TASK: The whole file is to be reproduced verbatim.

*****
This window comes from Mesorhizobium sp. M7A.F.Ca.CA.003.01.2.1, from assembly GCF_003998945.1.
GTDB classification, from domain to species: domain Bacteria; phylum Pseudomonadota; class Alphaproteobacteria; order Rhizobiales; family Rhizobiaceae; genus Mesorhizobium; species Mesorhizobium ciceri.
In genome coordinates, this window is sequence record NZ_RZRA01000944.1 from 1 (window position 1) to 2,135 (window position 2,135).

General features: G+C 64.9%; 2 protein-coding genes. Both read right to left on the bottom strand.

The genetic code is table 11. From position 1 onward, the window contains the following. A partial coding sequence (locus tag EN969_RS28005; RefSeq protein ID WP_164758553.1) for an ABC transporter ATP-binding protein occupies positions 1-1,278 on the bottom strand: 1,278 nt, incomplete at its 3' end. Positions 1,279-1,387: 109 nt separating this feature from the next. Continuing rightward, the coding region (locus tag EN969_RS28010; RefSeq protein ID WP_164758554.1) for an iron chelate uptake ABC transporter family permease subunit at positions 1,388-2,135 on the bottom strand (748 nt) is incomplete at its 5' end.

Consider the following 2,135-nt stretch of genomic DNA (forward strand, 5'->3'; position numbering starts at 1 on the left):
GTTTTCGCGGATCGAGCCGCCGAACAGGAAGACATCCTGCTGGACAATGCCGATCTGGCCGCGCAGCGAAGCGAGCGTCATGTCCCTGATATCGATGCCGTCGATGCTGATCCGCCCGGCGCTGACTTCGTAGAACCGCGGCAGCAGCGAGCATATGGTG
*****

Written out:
This window comes from Mesorhizobium sp. M7A.F.Ca.CA.003.01.2.1, from assembly GCF_003998945.1.
GTDB classification, from domain to species: domain Bacteria; phylum Pseudomonadota; class Alphaproteobacteria; order Rhizobiales; family Rhizobiaceae; genus Mesorhizobium; species Mesorhizobium ciceri.
In genome coordinates, this window is sequence record NZ_RZRA01000944.1 from 1 (window position 1) to 2,135 (window position 2,135).

General features: G+C 64.9%; 2 protein-coding genes. Both read right to left on the bottom strand.

The genetic code is table 11. From position 1 onward, the window contains the following. A partial coding sequence (locus tag EN969_RS28005; RefSeq protein ID WP_164758553.1) for an ABC transporter ATP-binding protein occupies positions 1-1,278 on the bottom strand: 1,278 nt, incomplete at its 3' end. Positions 1,279-1,387: 109 nt separating this feature from the next. Continuing rightward, the coding region (locus tag EN969_RS28010; RefSeq protein ID WP_164758554.1) for an iron chelate uptake ABC transporter family permease subunit at positions 1,388-2,135 on the bottom strand (748 nt) is incomplete at its 5' end.

Consider the following 2,135-nt stretch of genomic DNA (forward strand, 5'->3'; position numbering starts at 1 on the left):
GTTTTCGCGGATCGAGCCGCCGAACAGGAAGACATCCTGCTGGACAATGCCGATCTGGCCGCGCAGCGAAGCGAGCGTCATGTCCCTGATATCGATGCCGTCGATGCTGATCCGCCCGGCGCTGACTTCGTAGAACCGCGGCAGCAGCGAGCATATGGTG